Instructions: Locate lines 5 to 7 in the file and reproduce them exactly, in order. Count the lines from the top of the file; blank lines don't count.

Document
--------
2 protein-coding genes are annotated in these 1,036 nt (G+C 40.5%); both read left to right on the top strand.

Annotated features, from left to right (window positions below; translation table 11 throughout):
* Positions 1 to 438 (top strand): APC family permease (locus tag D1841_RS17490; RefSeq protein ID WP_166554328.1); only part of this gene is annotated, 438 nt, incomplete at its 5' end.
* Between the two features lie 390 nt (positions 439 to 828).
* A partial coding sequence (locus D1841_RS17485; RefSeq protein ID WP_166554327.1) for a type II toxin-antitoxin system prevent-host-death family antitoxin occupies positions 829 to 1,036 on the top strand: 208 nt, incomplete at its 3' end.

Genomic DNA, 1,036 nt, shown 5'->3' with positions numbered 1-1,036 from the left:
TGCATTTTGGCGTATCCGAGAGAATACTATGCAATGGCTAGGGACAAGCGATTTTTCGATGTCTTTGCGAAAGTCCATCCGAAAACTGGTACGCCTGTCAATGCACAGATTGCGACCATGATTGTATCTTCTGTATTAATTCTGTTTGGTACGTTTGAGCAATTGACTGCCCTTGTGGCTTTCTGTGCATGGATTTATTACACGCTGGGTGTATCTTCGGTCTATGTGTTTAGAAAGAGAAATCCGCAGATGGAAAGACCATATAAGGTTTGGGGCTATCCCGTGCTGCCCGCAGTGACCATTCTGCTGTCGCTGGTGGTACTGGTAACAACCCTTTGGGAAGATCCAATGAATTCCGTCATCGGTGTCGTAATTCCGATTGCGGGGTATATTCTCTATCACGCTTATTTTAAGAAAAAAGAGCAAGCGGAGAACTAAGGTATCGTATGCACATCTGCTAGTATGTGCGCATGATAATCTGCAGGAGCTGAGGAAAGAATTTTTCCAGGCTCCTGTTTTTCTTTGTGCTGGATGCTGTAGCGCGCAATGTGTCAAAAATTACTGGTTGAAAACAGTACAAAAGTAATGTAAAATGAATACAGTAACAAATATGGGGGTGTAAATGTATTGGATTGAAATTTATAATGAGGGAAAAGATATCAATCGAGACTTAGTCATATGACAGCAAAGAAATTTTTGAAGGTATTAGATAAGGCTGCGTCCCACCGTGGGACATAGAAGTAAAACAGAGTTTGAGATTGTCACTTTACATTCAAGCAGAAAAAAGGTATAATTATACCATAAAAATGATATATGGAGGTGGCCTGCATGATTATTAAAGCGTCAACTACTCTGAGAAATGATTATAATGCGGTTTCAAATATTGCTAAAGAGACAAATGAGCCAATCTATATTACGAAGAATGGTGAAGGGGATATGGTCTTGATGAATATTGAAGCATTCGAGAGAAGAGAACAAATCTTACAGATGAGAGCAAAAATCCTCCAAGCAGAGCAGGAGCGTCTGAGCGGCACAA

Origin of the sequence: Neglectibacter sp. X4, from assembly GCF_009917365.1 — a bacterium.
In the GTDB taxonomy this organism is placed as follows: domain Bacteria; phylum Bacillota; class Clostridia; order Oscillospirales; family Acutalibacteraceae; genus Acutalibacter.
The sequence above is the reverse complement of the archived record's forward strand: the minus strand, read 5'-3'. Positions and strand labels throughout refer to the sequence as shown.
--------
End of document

* A partial coding sequence (locus D1841_RS17485; RefSeq protein ID WP_166554327.1) for a type II toxin-antitoxin system prevent-host-death family antitoxin occupies positions 829 to 1,036 on the top strand: 208 nt, incomplete at its 3' end.

Genomic DNA, 1,036 nt, shown 5'->3' with positions numbered 1-1,036 from the left:
TGCATTTTGGCGTATCCGAGAGAATACTATGCAATGGCTAGGGACAAGCGATTTTTCGATGTCTTTGCGAAAGTCCATCCGAAAACTGGTACGCCTGTCAATGCACAGATTGCGACCATGATTGTATCTTCTGTATTAATTCTGTTTGGTACGTTTGAGCAATTGACTGCCCTTGTGGCTTTCTGTGCATGGATTTATTACACGCTGGGTGTATCTTCGGTCTATGTGTTTAGAAAGAGAAATCCGCAGATGGAAAGACCATATAAGGTTTGGGGCTATCCCGTGCTGCCCGCAGTGACCATTCTGCTGTCGCTGGTGGTACTGGTAACAACCCTTTGGGAAGATCCAATGAATTCCGTCATCGGTGTCGTAATTCCGATTGCGGGGTATATTCTCTATCACGCTTATTTTAAGAAAAAAGAGCAAGCGGAGAACTAAGGTATCGTATGCACATCTGCTAGTATGTGCGCATGATAATCTGCAGGAGCTGAGGAAAGAATTTTTCCAGGCTCCTGTTTTTCTTTGTGCTGGATGCTGTAGCGCGCAATGTGTCAAAAATTACTGGTTGAAAACAGTACAAAAGTAATGTAAAATGAATACAGTAACAAATATGGGGGTGTAAATGTATTGGATTGAAATTTATAATGAGGGAAAAGATATCAATCGAGACTTAGTCATATGACAGCAAAGAAATTTTTGAAGGTATTAGATAAGGCTGCGTCCCACCGTGGGACATAGAAGTAAAACAGAGTTTGAGATTGTCACTTTACATTCAAGCAGAAAAAAGGTATAATTATACCATAAAAATGATATATGGAGGTGGCCTGCATGATTATTAAAGCGTCAACTACTCTGAGAAATGATTATAATGCGGTTTCAAATATTGCTAAAGAGACAAATGAGCCAATCTATATTACGAAGAATGGTGAAGGGGATATGGTCTTGATGAATATTGAAGCATTCGAGAGAAGAGAACAAATCTTACAGATGAGAGCAAAAATCCTCCAAGCAGAGCAGGAGCGTCTGAGCGGCACAA